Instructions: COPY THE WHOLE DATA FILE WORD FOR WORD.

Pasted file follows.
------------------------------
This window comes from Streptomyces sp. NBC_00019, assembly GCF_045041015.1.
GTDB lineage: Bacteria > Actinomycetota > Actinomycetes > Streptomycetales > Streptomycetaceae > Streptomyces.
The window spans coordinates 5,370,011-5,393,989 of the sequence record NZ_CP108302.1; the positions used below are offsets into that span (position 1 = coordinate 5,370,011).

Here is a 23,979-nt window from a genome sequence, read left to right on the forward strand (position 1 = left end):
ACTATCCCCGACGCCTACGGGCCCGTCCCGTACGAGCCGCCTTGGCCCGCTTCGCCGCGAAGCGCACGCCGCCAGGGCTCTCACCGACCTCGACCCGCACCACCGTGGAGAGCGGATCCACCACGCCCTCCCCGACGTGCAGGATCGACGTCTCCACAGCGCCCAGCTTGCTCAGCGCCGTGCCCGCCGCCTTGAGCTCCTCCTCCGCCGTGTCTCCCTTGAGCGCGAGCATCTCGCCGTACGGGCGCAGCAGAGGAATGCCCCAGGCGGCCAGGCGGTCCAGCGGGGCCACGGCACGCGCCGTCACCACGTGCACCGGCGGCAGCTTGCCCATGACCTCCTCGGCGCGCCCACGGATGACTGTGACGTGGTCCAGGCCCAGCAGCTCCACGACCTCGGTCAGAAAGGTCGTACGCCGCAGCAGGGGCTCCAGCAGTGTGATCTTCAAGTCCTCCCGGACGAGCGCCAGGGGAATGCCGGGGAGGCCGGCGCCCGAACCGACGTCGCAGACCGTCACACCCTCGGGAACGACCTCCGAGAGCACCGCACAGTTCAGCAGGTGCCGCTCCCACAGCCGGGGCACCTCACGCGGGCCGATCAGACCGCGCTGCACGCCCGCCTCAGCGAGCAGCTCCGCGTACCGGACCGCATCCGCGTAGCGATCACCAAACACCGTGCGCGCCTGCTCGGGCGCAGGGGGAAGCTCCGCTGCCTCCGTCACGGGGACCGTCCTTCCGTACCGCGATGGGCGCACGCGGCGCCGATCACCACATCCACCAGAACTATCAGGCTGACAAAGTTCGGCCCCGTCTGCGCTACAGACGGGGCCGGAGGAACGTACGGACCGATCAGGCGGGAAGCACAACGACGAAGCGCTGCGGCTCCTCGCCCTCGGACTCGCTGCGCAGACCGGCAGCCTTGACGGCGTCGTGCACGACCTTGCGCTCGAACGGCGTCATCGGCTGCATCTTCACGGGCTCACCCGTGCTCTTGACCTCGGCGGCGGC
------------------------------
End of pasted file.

This window comes from Streptomyces sp. NBC_00019, assembly GCF_045041015.1.
GTDB lineage: Bacteria > Actinomycetota > Actinomycetes > Streptomycetales > Streptomycetaceae > Streptomyces.
The window spans coordinates 5,370,011-5,393,989 of the sequence record NZ_CP108302.1; the positions used below are offsets into that span (position 1 = coordinate 5,370,011).

Here is a 23,979-nt window from a genome sequence, read left to right on the forward strand (position 1 = left end):
ACTATCCCCGACGCCTACGGGCCCGTCCCGTACGAGCCGCCTTGGCCCGCTTCGCCGCGAAGCGCACGCCGCCAGGGCTCTCACCGACCTCGACCCGCACCACCGTGGAGAGCGGATCCACCACGCCCTCCCCGACGTGCAGGATCGACGTCTCCACAGCGCCCAGCTTGCTCAGCGCCGTGCCCGCCGCCTTGAGCTCCTCCTCCGCCGTGTCTCCCTTGAGCGCGAGCATCTCGCCGTACGGGCGCAGCAGAGGAATGCCCCAGGCGGCCAGGCGGTCCAGCGGGGCCACGGCACGCGCCGTCACCACGTGCACCGGCGGCAGCTTGCCCATGACCTCCTCGGCGCGCCCACGGATGACTGTGACGTGGTCCAGGCCCAGCAGCTCCACGACCTCGGTCAGAAAGGTCGTACGCCGCAGCAGGGGCTCCAGCAGTGTGATCTTCAAGTCCTCCCGGACGAGCGCCAGGGGAATGCCGGGGAGGCCGGCGCCCGAACCGACGTCGCAGACCGTCACACCCTCGGGAACGACCTCCGAGAGCACCGCACAGTTCAGCAGGTGCCGCTCCCACAGCCGGGGCACCTCACGCGGGCCGATCAGACCGCGCTGCACGCCCGCCTCAGCGAGCAGCTCCGCGTACCGGACCGCATCCGCGTAGCGATCACCAAACACCGTGCGCGCCTGCTCGGGCGCAGGGGGAAGCTCCGCTGCCTCCGTCACGGGGACCGTCCTTCCGTACCGCGATGGGCGCACGCGGCGCCGATCACCACATCCACCAGAACTATCAGGCTGACAAAGTTCGGCCCCGTCTGCGCTACAGACGGGGCCGGAGGAACGTACGGACCGATCAGGCGGGAAGCACAACGACGAAGCGCTGCGGCTCCTCGCCCTCGGACTCGCTGCGCAGACCGGCAGCCTTGACGGCGTCGTGCACGACCTTGCGCTCGAACGGCGTCATCGGCTGCATCTTCACGGGCTCACCCGTGCTCTTGACCTCGGCGGCGGC